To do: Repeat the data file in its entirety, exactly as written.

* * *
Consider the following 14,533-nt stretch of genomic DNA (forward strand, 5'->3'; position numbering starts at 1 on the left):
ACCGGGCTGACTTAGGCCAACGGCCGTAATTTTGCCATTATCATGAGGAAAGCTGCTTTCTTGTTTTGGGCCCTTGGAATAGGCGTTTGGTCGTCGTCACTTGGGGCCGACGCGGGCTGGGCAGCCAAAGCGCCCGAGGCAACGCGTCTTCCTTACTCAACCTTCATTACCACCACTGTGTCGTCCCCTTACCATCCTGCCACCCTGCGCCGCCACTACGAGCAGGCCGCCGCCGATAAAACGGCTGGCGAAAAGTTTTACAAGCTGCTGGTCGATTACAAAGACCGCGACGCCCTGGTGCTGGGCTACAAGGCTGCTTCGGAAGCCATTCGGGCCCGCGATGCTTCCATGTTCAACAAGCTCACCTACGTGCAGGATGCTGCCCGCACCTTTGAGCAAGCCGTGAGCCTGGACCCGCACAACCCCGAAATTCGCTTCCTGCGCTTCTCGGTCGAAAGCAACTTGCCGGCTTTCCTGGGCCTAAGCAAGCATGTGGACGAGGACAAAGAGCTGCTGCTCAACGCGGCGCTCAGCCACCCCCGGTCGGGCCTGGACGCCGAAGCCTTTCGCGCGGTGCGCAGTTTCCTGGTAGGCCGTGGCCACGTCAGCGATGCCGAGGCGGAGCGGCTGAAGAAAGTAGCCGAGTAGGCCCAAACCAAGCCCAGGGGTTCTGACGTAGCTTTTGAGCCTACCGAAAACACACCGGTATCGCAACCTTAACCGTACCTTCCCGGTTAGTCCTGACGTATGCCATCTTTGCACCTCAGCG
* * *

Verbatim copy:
Consider the following 14,533-nt stretch of genomic DNA (forward strand, 5'->3'; position numbering starts at 1 on the left):
ACCGGGCTGACTTAGGCCAACGGCCGTAATTTTGCCATTATCATGAGGAAAGCTGCTTTCTTGTTTTGGGCCCTTGGAATAGGCGTTTGGTCGTCGTCACTTGGGGCCGACGCGGGCTGGGCAGCCAAAGCGCCCGAGGCAACGCGTCTTCCTTACTCAACCTTCATTACCACCACTGTGTCGTCCCCTTACCATCCTGCCACCCTGCGCCGCCACTACGAGCAGGCCGCCGCCGATAAAACGGCTGGCGAAAAGTTTTACAAGCTGCTGGTCGATTACAAAGACCGCGACGCCCTGGTGCTGGGCTACAAGGCTGCTTCGGAAGCCATTCGGGCCCGCGATGCTTCCATGTTCAACAAGCTCACCTACGTGCAGGATGCTGCCCGCACCTTTGAGCAAGCCGTGAGCCTGGACCCGCACAACCCCGAAATTCGCTTCCTGCGCTTCTCGGTCGAAAGCAACTTGCCGGCTTTCCTGGGCCTAAGCAAGCATGTGGACGAGGACAAAGAGCTGCTGCTCAACGCGGCGCTCAGCCACCCCCGGTCGGGCCTGGACGCCGAAGCCTTTCGCGCGGTGCGCAGTTTCCTGGTAGGCCGTGGCCACGTCAGCGATGCCGAGGCGGAGCGGCTGAAGAAAGTAGCCGAGTAGGCCCAAACCAAGCCCAGGGGTTCTGACGTAGCTTTTGAGCCTACCGAAAACACACCGGTATCGCAACCTTAACCGTACCTTCCCGGTTAGTCCTGACGTATGCCATCTTTGCACCTCAGCG